Keep a careful paper trail of all deposits into the account so that you can prove that they came from sources other than you.

File tax returns for the child.

President's Choice offers free chequing accounts. They are handy for keeping your child's deposits separate from any other money.

Do you have a source for the age 25 thing? I thought with an informal trust, you lose all control at age 18.
[OP]
Newbie
May 17, 2007
73 posts
London
I set up a youth account for her so will out the money I get from gifts in there then move it over to trading account.

Regarding the age, the bank said I could also choose to change it to 25 instead of 18. Again the money will be there's at the age you pick but it's not like it will suddenly show up on there account. It will not be seen but if they know about it they can take it
Sr. Member
Nov 13, 2013
599 posts
205 upvotes
At what point does the hassle and loss of control over the funds become worthwhile? I would think it doesn't make sense until well into 6 figures.

Don't count on your kids learning what you teach. Parenting is a bit tougher than that.
I knew two people whose parents had put largish amounts of money in their name essentially to avoid taxes. Both ended up causing a lot of grief to their parents. One ran up credit card debt and either went bankrupt or basically threatened to until his parents paid it off and the other sued for control of the part of his dad's business that was in his name forcing his dad to settle and then cut off all contact with his dad. Your plan is obviously a lot different but don't be surprised if your lifetime of investing buys a Porsche on their 18th birthday. Good point about not telling them but kids have a habit of snooping around on your computer or files.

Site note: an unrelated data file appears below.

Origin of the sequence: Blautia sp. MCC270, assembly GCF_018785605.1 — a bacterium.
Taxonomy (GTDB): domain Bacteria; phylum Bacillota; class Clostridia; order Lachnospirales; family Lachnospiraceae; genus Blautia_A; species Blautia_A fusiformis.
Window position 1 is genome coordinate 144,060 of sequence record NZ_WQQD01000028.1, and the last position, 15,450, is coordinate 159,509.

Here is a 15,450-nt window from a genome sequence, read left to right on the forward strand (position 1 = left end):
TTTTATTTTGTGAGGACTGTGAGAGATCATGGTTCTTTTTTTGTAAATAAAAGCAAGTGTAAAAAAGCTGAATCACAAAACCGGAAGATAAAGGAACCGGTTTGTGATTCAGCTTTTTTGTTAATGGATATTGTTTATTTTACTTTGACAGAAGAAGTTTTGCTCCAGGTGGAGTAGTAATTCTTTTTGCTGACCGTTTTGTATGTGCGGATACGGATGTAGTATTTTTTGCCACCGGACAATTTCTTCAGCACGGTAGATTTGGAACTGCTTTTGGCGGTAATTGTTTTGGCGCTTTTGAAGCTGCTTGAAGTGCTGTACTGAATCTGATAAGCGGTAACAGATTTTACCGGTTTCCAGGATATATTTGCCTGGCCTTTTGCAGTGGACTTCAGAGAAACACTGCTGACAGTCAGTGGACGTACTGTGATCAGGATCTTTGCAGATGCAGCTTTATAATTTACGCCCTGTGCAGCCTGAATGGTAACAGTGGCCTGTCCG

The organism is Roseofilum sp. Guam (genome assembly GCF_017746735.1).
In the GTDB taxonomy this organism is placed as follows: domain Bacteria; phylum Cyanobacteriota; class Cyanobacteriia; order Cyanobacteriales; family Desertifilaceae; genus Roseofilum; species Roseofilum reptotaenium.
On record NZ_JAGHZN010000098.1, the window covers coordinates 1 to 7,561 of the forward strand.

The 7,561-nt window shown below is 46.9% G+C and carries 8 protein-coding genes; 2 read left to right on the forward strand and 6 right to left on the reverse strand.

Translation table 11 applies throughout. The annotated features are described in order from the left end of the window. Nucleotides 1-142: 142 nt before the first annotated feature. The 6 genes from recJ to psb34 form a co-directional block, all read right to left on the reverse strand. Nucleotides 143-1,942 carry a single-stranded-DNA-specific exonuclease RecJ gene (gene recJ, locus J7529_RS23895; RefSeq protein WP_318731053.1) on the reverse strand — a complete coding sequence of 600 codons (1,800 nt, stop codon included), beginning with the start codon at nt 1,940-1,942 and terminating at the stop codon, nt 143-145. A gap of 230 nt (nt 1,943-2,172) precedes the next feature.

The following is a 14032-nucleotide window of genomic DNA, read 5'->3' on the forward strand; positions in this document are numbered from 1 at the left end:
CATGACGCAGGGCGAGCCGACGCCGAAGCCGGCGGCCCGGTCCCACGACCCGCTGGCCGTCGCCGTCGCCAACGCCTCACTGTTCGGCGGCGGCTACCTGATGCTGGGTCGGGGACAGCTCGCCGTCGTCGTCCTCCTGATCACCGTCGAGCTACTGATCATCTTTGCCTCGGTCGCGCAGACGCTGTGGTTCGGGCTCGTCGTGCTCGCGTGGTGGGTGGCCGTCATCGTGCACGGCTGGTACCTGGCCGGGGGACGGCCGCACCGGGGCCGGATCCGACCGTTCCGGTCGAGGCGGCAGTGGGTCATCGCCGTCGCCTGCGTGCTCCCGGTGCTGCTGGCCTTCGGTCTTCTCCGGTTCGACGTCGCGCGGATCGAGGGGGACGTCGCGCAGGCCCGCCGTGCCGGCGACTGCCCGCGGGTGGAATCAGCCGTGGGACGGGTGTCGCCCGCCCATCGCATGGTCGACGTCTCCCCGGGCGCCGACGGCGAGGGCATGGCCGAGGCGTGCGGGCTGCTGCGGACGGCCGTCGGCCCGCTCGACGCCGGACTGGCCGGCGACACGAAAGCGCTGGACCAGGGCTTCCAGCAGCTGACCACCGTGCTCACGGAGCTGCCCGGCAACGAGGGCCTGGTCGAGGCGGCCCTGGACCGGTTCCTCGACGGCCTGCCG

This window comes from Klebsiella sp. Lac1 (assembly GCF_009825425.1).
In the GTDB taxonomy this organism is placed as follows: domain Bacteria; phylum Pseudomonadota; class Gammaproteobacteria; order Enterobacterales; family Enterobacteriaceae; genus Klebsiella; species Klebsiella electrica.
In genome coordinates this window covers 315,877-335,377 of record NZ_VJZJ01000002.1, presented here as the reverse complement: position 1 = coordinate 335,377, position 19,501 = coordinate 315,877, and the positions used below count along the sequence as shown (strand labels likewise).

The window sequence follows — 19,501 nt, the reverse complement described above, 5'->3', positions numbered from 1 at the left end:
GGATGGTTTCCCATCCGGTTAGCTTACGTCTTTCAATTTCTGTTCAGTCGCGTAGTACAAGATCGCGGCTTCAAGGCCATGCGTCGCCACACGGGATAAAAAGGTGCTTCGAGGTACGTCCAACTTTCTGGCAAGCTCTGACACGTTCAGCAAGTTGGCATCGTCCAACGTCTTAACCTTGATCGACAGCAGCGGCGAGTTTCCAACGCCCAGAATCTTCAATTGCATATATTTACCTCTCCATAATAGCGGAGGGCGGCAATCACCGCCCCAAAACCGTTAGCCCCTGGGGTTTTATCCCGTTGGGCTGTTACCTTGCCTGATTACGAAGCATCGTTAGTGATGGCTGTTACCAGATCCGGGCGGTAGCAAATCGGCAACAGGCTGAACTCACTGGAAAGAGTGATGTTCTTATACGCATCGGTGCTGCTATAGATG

[OP]
Newbie
May 17, 2007
73 posts
London
I am hearing a lot about how it's a bad idea to setup and account for my child and put in her gift money. What are others doing with this money if they are not saving there gift money for them in their own account. Are you putting into your own non registered accounts or leaving it in 0% savings?

Curious.
Sr. Member
Oct 11, 2010
827 posts
233 upvotes
Charlottetown
Can't you contribute any amount you want to an RESP. There is a cap on grants but you can still contribute more than that
Member
Oct 6, 2015
473 posts
236 upvotes
Nothing with this, but of course, you need to understand that the money is never yours (ie: even as a trustee, you have a legal obligation to only use it to the child's benefit), and gifts from living relatives or yourself may be subject to attribution.

One thing I've seen families do is have their elderly relatives bequeath significant sums to be placed in such accounts. Thus avoiding the whole problem of attribution.
[OP]
Newbie
May 17, 2007
73 posts
London
I am already contributing to her resp and want to have money that I can give to her as a gift of a down payment on a home for example. This is why I wanted to setup a separate account but maybe it's best just to put it in a non registered investing account if my own
Sr. Member
Nov 13, 2013
599 posts
205 upvotes
jfall wrote:
Apr 23rd, 2017 3:26 am
Can't you contribute any amount you want to an RESP. There is a cap on grants but you can still contribute more than that
Lifetime maximum for RESP is $50k. I think it's clearly the best use of the first $50k you gift or have gifted to your child. To get the grant you need to spread the contributions out so $16500 would be the most you want to contribute for an infant. After that $2500 a year.
[OP]
Newbie
May 17, 2007
73 posts
London
Regarding resp does that mean if I put 16500 I would get the full 7200 in grant money right away. Always thought they would only give you 500 per year on 2500
Deal Addict
User avatar
Dec 8, 2010
1921 posts
592 upvotes
hoost wrote:
Apr 23rd, 2017 12:21 pm
Regarding resp does that mean if I put 16500 I would get the full 7200 in grant money right away. Always thought they would only give you 500 per year on 2500
It's $500 for this year plus up to $500 catch up from the previous year I believe. So no, generally don't do more than $2500 a year.

Top